August 1, 2017
The Inter-American Summer Program in Antigua, Guatemala, completed its ninth year, holding classes from May 24 to June 16, 2017, with 18 students from three U.S. law schools and two Guatemalan universities. The summer program is hosted by partners McGeorge School of Law, University of the Pacific, and University of Denver, Sturm College of Law.
The program's Opening Dinner was attended by many friends of the program, but the guest of honor was Judge Miguel Ángel Gálvez, who is handling some of the most important corruption cases in the history of Guatemala. Highlights this summer included hiking the Pacaya Volcano; a visit to the Mayan ruins in Iximche, and a visit an indigenous school in the Central Highlands where the group observed a dance performance of elementary school children demonstrating a traditional ceremony celebrating corn. The law students brought bags of Legos as a gift to the school. The group also toured the Guatemalan judicial building and had the opportunity to do a question-and-answer with two judges. Judge Gálvez returned to Antigua toward the end of the program to give a talk to the law students.
"The program was incredibly busy but rewarding," said McGeorge professor Julie Davies.
The students in the program stayed at the iconic Hotel Convento Santa Catalina in Antigua, a colonial city. During the program there was seismic excitement in the form of an earthquake registering almost 7 on the Richter Scale, and an eruption of one of the nearby volcanoes. Other than some ash, everything was fine. Three courses were offered this summer in the program.
Professors Davies and Mogollón co-taught "Lawyering across Borders" in a bilingual format. Professor José Roberto (Beto) Juárez Jr., University of Denver, Sturm College of Law, taught "Sustainable Development and Trade / Desarrollo Sostenible" in Spanish. Professor John Campbell, University of Denver, Sturm College of Law, taught " Constitutions, Civil Systems, Corporations, and Corruption: A Comparative Look at Civil Dispute Resolution " in English. All students in the program are paired with a Spanish language tutor to practice their Spanish at their own level every day in addition to their law classes.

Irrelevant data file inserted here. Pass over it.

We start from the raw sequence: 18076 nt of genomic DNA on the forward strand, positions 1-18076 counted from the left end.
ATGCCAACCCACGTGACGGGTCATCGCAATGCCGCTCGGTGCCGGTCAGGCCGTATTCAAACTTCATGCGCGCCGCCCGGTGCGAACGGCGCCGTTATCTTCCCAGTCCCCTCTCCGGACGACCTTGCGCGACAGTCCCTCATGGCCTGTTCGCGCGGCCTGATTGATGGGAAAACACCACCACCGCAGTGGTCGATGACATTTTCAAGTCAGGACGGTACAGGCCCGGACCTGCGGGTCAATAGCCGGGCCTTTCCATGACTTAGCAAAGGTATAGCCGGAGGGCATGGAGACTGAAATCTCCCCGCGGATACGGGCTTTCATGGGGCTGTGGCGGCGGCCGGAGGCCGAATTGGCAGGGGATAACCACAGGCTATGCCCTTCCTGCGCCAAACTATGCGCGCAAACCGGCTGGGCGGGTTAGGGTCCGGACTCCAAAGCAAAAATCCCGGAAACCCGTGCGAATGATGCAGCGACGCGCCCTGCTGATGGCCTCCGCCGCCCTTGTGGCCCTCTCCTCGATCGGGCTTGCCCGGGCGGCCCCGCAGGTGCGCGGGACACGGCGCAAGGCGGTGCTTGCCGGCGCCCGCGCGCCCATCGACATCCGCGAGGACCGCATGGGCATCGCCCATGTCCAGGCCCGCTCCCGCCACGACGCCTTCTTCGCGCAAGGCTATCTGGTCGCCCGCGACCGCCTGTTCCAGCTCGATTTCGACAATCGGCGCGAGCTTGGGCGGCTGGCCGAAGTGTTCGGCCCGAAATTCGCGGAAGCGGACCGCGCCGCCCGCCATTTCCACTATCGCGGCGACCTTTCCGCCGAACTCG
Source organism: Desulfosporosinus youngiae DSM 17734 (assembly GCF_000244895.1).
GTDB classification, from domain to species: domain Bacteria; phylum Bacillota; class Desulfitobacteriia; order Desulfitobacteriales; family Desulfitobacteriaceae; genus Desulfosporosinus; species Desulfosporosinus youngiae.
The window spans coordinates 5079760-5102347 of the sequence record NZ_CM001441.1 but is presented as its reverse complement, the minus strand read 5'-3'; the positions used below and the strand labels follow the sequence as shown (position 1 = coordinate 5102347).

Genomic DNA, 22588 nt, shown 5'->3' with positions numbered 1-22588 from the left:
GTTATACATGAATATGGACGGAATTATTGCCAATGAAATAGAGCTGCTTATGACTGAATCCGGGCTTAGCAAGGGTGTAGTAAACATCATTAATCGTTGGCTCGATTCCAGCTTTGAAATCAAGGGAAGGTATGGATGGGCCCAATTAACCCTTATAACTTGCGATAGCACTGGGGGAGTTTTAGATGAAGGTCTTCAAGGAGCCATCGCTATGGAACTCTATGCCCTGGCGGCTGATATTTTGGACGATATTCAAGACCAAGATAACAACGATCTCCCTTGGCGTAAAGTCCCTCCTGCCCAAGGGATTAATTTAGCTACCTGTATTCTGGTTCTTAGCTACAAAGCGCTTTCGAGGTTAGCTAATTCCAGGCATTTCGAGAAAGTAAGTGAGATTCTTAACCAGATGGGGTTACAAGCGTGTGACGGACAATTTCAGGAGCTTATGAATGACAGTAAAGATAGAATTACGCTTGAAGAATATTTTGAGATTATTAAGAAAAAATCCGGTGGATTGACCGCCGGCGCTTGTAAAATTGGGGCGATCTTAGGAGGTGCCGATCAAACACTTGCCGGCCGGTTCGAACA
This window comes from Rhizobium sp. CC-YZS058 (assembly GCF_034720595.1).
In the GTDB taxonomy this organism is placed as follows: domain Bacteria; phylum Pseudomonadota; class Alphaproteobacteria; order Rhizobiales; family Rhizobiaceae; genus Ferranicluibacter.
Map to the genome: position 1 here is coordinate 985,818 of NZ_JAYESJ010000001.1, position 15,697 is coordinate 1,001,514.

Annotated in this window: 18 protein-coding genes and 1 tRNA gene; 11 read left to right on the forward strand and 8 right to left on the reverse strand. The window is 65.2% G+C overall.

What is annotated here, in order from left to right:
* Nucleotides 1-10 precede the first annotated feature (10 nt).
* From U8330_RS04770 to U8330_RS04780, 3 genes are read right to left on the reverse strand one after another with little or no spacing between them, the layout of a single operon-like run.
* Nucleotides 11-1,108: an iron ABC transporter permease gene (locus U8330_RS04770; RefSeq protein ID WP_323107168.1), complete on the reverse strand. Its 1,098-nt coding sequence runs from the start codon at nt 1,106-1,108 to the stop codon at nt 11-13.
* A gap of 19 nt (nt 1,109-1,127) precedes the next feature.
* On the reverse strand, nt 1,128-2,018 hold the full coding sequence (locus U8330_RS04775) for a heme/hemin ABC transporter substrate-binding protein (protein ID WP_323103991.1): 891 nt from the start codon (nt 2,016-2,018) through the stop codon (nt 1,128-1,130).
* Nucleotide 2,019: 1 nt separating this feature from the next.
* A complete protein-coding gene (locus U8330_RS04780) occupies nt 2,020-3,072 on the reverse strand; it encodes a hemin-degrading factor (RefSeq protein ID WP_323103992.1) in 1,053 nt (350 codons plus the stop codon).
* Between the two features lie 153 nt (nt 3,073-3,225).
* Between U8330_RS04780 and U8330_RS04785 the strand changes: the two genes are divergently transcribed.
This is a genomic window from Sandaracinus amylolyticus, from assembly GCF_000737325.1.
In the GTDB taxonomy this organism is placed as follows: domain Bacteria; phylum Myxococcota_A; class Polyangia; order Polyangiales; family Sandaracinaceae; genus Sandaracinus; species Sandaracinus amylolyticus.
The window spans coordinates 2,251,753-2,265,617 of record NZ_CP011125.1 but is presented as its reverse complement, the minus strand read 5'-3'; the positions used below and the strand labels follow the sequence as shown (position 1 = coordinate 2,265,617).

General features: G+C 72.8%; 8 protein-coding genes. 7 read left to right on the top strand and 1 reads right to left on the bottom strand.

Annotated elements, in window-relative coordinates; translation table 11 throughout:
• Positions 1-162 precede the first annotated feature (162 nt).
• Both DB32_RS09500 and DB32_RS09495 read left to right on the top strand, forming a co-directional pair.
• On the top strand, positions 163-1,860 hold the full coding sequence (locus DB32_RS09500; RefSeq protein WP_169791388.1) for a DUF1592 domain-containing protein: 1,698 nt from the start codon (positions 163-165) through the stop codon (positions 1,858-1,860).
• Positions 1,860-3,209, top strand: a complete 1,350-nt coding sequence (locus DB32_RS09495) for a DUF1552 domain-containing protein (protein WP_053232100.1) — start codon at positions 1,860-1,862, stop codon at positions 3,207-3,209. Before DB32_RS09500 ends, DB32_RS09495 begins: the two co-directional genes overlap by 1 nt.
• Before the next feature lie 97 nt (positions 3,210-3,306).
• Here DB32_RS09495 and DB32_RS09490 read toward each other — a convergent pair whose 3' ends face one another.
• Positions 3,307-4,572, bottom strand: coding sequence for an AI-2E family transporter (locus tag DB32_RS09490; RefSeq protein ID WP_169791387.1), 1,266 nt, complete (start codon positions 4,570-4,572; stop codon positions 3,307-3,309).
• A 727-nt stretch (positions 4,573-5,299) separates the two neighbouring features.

Following the summer program, Sydnie Reyes of McGeorge and Veronica Lamas of Denver remained in Guatemala for externships. Professor Mogollón, a Guatemalan lawyer, arranged these opportunities and is working closely with the students while they are in Guatemala. Sydnie has been clerking for Judge Gálvez and has had the opportunity to sit in on many hearings in the corruption cases, as well as to prepare orders and dispositions for the court. Veronica has worked for NGO Incedes on immigration issues. Veronica spent almost two weeks in Chuatroj, an indigenous village in the department of Totonicapán. Incedes has a project in Chuatroj where they have worked to help the community develop its schools and offer financial support so that students do not have to migrate. Veronica created and taught workshops for the students and met with their families.
McGeorge School of Law founded the Inter-American Program in 2009 and has collaborated with the University of Denver, Sturm College of Law since 2011 to offer the innovative Inter-American Summer Program. Study-abroad programs offered by most U.S. law schools, including those that take place in Latin America, only teach courses in English and the students are from American law schools. By contrast, the Inter-American Program in Guatemala takes a bilingual and inter-cultural approach to legal education, offering classes in Spanish and English to American and Guatemalan students. The friendships between the U.S. and Guatemalan students are one of the best aspects of the program.